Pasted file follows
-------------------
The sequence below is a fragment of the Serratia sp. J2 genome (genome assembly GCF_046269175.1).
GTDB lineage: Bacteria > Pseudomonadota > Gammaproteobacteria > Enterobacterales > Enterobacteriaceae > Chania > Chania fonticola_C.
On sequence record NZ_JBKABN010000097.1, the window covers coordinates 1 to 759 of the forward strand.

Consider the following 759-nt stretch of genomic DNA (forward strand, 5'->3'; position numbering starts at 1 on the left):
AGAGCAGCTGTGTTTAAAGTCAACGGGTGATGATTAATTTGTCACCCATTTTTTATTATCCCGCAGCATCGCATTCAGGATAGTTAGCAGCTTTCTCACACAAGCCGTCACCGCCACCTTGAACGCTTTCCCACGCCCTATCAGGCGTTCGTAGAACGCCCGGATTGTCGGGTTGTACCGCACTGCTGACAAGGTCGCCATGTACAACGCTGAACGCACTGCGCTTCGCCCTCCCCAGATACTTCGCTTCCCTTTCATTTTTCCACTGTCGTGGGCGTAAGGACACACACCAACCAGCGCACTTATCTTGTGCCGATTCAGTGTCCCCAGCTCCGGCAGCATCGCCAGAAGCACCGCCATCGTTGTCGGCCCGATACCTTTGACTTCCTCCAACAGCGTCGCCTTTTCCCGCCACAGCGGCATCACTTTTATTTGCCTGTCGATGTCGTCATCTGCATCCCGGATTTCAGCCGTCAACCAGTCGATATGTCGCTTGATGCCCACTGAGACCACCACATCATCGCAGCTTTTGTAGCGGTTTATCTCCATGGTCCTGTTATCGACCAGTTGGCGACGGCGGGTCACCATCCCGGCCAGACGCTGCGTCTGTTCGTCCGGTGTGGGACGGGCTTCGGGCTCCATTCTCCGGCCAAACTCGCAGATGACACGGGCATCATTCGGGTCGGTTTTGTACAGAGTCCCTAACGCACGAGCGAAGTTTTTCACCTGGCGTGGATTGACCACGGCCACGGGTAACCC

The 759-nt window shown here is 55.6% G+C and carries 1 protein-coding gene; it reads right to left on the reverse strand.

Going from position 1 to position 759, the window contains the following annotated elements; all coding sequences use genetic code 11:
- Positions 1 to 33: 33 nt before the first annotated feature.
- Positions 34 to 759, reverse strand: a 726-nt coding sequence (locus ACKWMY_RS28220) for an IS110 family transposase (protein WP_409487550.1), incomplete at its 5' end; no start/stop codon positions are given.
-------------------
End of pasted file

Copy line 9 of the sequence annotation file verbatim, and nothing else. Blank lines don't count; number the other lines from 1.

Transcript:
- Positions 34 to 759, reverse strand: a 726-nt coding sequence (locus ACKWMY_RS28220) for an IS110 family transposase (protein WP_409487550.1), incomplete at its 5' end; no start/stop codon positions are given.